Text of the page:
The theme of the saving power of the true guru is a common one in all of the religious traditions of India. In this talk, Cort explores early modern Digambar literature in Hindi that describes both the true guru and the false guru. In the Digambar case, this was not just a literary theme. In the eighteenth through twentieth centuries, the description of the false guru was applied to the landed semi-monastic bhattaraks, and the description of the true guru came to be applied to the revival of the tradition of naked munis. We therefore see ways that a pan-Indian concept plays out within one specific religious tradition, and also how bringing consideration of the Jains into larger investigations of South Asia enriches those investigations.
A talk by Prof. John E. Cort, Professor of Asian and Comparative Religions at Denison University (Granville, Ohio, USA), where he also holds the Judy Gentili Chair in International Studies. He is the author of many articles on the Jains, as well as
His research focuses on the Jains of western and north India, and is the author of Jains in the World: Religious Values and Ideology in India (2001) and Framing the Jina: Narratives of Icons and Idols in Jain History (2010), as well as editor of Open Boundaries: Jain Communities and Cultures in Indian History (1998).
John Cort is Professor of Asian and Comparative Religions at Denison University in Granville, Ohio, USA, where he also holds the Judy Gentili Chair in International Studies. He is the author of many articles on the Jains, as well as Jains in the World: Religious Values and Ideology in India (2001) and Framing the Jina: Narratives of Icons and Idols in Jain History (2010). He is the recipient of a Guggenheim Fellowship for 2017-18.
Prof. Cort's research focuses on the Jain traditions of South Asia, and religion, society, culture and history more broadly in western India, in particular Gujarat and Rajasthan. He has conducted extensive fieldwork in India. He is currently working on a book on north Indian Digambar Jain literary and devotional cultures in the early modern period, with the working titles of Naked Devotion. He is also researching Jain domestic shrines (known as ghar derasars) in Gujarat and Rajasthan, and in museum collections in the U.S. He is co-editing two projects: the Brill Encyclopedia of Jainism (with Paul Dundas, Edinburgh University, and Kristi Wiley, University of CaliforniaBerkeley), and Cooperation and Competition, Conflict and Contribution: The Jain Community, Colonialism and Jainological Scholarship, 1800-1950 (with Andrea Luithle-Hardenberg, Goethe Universität, Frankfurt am Main, and Leslie C. Orr, Concordia University, Montreal). His research has been supported by grants from the American Institute of Indian Studies, the American Philosophical Society, the Asian Cultural Council, Denison University, the Freeman Foundation, Fulbright-Hays, the Getty Foundation, the Mellon Foundation, and the National Endowment for the Humanities. He is very active in service to the profession. He is an elected member of the American Society for the Study of Religion. He has served as the Secretary of the Board of Directors of the American Institute of Indian Studies since 1998, and as a member of the Board of Trustees of the American Council on Southern Asian Art twice, in 2000 to 2003, and 2010 to 2014. He served as co-chair of the Steering Committee of the Religion in South Asia Section of the American Academy of Religion in 2008-11, and as co-chair of the Jain Studies Group of AAR in 2011-15.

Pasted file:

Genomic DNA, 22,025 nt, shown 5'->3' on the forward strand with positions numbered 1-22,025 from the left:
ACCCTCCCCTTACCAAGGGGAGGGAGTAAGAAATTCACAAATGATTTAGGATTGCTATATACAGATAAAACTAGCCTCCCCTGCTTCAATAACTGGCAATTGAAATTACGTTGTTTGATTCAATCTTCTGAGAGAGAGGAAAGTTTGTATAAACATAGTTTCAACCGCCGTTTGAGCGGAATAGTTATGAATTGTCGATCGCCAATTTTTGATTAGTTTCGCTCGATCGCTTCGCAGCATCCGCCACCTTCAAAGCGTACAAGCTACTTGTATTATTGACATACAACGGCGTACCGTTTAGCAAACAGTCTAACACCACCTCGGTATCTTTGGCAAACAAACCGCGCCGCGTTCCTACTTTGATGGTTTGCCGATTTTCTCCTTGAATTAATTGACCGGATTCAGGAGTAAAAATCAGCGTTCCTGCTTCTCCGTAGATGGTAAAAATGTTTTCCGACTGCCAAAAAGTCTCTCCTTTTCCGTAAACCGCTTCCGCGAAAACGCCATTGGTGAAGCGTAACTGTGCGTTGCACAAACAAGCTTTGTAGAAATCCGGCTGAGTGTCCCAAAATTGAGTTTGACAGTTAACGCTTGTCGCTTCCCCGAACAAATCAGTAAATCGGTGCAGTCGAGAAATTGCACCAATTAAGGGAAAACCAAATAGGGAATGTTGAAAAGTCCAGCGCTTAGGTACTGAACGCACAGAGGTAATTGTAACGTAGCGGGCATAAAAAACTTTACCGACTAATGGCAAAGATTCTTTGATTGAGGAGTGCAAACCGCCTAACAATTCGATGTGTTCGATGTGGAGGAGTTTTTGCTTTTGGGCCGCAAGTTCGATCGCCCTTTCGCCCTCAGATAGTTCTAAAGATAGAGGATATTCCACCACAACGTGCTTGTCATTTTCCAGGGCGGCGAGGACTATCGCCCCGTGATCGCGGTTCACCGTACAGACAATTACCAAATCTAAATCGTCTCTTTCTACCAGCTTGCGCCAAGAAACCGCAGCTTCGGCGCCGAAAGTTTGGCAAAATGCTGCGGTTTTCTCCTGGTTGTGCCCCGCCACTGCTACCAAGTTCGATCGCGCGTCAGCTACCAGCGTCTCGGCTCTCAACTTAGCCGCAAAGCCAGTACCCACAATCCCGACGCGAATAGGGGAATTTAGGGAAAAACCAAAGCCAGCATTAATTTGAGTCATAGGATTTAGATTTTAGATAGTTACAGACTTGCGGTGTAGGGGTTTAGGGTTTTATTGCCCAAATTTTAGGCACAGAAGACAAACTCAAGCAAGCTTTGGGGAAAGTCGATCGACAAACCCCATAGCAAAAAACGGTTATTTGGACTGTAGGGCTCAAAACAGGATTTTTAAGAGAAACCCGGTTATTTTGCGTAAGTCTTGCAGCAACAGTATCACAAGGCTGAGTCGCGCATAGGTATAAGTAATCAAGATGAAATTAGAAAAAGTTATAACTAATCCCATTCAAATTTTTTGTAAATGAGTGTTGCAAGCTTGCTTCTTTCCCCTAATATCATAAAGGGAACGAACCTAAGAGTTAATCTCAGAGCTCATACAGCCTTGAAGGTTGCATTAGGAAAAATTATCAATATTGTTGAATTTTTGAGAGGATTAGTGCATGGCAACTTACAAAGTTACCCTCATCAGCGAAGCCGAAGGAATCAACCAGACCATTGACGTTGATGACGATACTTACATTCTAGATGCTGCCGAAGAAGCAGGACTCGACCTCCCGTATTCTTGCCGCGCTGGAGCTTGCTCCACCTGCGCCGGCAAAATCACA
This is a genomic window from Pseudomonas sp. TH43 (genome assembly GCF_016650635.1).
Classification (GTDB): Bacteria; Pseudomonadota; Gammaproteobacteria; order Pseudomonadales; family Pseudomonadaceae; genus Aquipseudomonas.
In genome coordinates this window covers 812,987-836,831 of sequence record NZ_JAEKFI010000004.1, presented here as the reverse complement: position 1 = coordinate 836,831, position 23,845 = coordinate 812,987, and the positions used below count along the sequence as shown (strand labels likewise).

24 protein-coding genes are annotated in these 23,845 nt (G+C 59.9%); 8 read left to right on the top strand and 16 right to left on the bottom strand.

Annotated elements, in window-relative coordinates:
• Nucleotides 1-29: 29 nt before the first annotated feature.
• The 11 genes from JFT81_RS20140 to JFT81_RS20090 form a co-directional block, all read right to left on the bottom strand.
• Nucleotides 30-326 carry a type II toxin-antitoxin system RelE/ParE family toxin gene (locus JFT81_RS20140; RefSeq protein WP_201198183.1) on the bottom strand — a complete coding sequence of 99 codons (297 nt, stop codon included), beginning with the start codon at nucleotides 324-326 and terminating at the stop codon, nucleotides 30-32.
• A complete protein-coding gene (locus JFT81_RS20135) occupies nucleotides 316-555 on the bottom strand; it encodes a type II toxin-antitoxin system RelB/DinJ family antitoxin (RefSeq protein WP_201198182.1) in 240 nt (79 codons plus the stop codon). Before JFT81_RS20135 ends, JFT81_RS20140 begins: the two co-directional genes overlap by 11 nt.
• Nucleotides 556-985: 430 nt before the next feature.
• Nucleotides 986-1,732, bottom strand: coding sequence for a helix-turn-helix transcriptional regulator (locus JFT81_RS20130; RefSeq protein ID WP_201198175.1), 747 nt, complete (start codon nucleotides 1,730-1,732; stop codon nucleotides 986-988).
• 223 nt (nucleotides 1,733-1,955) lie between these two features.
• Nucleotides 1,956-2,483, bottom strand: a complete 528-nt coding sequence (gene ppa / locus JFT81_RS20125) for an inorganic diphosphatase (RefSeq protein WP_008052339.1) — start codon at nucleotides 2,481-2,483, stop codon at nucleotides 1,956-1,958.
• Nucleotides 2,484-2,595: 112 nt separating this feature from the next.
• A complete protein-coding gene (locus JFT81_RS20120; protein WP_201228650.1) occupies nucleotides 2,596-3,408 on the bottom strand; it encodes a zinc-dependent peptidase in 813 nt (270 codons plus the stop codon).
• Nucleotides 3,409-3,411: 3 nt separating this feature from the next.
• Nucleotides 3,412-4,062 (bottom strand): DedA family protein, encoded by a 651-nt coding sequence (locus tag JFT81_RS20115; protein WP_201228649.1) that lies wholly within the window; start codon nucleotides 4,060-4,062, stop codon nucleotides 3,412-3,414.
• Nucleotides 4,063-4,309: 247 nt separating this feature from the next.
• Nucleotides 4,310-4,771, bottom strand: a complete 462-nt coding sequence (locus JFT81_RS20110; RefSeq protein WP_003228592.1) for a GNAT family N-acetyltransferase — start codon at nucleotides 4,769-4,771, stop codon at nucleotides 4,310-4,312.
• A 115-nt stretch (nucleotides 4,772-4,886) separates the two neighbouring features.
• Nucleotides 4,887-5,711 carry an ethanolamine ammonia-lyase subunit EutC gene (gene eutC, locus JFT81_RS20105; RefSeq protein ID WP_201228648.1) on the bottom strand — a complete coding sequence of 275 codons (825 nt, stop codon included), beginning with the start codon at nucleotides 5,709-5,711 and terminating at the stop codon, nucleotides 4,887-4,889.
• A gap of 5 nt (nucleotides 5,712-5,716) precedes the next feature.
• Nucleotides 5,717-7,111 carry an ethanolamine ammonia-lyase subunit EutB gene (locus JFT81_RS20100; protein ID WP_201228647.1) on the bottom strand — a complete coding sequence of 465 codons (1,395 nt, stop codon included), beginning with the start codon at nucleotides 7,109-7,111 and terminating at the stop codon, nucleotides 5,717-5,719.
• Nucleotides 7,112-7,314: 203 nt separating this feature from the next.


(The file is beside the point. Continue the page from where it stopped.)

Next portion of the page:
Prof. Cort has degrees in South Asian Studies from the University of Wisconsin (B.A., 1974; M.A., 1982), and in the Study of Religion from Harvard University (A.M., 1984; Ph.D., 1989). He teaches courses on religions of Asia, as well as comparative courses on issues such as environmentalism, art and human rights. He is also on the East Asian Studies, Environmental Studies and International Studies program committees, and regularly teaches courses that cross-list in these programs. John is a scholar of India, where he has lived for a number of years over the past four decades. Before entering graduate school, he worked as a community organizer on issues of disarmament and social justice in Washington, D.C. He also enjoys translating poetry from several Indian languages into American English.
Read more about Prof. Cort at his faculty webpage HERE